Allow patients who are not able to receive their prescription from a pharmacy benefit plan provider within 72 hours to seek pharmacy services and receive their prescription medication from any other duly-licensed entity that is able to fill it and that it will be covered by the patient’s insurance plan with full use of the patient’s applicable benefit(s);
Require pharmacy benefit plan providers to confirm within 24 hours to the prescriber that the prescription has been received and that they are able to fill it within the 72-hour period;
Require that any prior authorization required by the pharmacy benefit plan provider take place in such a time that the 72-hour time limit is not exceeded.
A First Step
“This is a positive step for patients, and in the right direction, as so many wait weeks for their medication,” says Josh Cox, PharmD, BCPS, director of pharmacy with Dayton Physicians Network, Ohio. “Delays can be devastating for patient care.”
Although he believes this new bill is very important, he is a little concerned at how it will all play out.
The logistics in getting patients their medication within the allotted time frame could prove problematic. “I work for a community college practice, and we have a pharmacy on the premises, so we have everything we need and all of the patient records,” Cox said. “Patients get their drugs right away, as we are able to facilitate the flow of information in real time.”
However, this is not possible with an outside pharmacy, Cox told Medscape Medical News. “We have immediate access to labs, records, everything, and all of that has to be gathered by the outside pharmacy. It can take time to get that information, in addition to dealing with the prior authorization and all of the other steps.”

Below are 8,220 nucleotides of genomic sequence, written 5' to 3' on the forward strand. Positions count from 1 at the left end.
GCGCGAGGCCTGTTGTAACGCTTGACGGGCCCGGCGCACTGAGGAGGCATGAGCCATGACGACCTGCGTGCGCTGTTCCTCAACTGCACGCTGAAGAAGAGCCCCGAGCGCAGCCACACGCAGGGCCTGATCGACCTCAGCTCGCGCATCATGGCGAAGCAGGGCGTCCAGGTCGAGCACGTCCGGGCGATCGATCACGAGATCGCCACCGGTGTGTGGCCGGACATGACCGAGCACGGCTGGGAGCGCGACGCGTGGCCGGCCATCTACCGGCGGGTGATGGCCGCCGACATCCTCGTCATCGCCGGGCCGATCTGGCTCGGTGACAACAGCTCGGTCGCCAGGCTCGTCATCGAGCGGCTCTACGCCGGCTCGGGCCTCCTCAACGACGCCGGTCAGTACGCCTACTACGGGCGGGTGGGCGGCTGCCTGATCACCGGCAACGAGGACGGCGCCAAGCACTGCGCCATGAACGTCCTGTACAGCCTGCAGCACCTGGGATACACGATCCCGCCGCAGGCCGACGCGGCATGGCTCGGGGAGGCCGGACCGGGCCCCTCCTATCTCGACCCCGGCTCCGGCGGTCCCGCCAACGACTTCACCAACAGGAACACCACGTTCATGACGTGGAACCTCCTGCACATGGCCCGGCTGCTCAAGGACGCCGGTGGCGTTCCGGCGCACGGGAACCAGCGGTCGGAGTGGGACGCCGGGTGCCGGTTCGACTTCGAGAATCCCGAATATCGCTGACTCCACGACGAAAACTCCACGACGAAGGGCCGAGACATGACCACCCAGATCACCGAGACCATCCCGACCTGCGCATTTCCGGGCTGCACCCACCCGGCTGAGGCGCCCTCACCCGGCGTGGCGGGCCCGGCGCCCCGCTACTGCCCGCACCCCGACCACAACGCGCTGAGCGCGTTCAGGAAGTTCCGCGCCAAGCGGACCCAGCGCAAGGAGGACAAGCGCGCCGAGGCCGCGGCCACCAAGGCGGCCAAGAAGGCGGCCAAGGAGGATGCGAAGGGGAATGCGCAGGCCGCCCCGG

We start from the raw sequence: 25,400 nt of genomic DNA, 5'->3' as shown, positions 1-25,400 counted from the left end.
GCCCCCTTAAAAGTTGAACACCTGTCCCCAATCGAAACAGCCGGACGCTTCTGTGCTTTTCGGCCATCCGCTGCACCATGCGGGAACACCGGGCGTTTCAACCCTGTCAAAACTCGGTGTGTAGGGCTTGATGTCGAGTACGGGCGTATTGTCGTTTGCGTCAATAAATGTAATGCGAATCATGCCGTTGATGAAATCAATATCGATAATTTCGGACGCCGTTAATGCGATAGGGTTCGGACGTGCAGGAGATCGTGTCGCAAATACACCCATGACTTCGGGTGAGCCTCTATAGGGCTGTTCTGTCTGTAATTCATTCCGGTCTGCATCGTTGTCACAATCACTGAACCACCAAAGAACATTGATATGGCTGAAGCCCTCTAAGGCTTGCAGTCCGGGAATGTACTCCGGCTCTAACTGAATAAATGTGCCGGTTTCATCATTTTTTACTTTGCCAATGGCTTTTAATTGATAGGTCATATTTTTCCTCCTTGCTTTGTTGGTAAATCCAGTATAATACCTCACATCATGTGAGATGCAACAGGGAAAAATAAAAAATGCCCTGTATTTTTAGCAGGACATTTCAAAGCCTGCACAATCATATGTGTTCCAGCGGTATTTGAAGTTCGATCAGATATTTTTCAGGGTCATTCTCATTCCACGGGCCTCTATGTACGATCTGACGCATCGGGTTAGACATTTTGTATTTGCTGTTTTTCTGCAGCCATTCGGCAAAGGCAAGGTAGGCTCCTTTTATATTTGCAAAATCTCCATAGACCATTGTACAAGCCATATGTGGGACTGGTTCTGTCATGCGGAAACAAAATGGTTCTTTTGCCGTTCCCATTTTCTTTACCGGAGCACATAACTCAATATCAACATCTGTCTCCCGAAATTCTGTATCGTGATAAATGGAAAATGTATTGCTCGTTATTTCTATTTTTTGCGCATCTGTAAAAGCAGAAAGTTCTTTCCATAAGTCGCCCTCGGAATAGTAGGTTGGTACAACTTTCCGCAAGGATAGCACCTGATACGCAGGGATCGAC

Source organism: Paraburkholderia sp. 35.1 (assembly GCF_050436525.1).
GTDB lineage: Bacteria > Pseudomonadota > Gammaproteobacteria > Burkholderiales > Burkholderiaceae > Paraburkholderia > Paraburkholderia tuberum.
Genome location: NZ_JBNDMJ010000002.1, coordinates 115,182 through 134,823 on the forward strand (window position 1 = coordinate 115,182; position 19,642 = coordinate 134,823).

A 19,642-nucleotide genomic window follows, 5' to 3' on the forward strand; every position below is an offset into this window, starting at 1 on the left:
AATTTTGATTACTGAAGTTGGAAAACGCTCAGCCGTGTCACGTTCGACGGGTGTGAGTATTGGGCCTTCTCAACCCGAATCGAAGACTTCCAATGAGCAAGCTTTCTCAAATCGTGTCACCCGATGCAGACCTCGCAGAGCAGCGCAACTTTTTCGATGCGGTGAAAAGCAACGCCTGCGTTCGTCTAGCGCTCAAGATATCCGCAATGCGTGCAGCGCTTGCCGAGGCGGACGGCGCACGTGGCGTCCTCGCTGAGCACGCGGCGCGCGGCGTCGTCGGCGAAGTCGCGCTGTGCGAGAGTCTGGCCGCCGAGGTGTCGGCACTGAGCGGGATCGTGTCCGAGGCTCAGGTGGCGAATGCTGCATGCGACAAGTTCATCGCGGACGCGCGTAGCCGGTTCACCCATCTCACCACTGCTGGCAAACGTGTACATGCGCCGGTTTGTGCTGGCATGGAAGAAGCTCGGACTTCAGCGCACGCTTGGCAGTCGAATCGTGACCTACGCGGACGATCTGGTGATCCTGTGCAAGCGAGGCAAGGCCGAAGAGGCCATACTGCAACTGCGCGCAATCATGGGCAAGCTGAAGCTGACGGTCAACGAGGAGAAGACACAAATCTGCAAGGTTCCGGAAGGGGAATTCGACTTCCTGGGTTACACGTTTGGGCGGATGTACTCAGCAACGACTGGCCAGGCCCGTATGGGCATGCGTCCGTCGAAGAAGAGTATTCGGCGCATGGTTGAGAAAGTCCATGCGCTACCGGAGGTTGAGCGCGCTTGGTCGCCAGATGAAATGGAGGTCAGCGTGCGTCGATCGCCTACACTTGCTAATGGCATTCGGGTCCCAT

That said, he is “cautiously optimistic” that the bill, if it passes, will have a positive impact. “But it falls short from the ideal,” he said. “We need to allow patient choice. Some patients will be fine getting them from the specialty pharmacy, but others will choose another option.”
Another pharmacist agrees and feels that to be really effective, the bill “needs some teeth.
“I don’t think the teeth are in the bill,” said Howard Levine, PharmD, director of pharmacy, Queens Medical Associates, New York. “What happens if its day 4 and the patient is still waiting and needs their medication?”
The bill says that the patient can obtain their medication at another pharmacy and the insurer must pay for it, but that may not always be the case. “What if the insurer says that it’s out of network, or they stall on it, or something to that effect?” he said. “Is there a penalty for the insurer if there is a delay?”
Levine feels that at the very least, the TACT bill acknowledges that the problem exists, and it is taking steps to address it. “But we need to make sure that it is enforced, because cancer patients can’t wait weeks for their medication,” he said.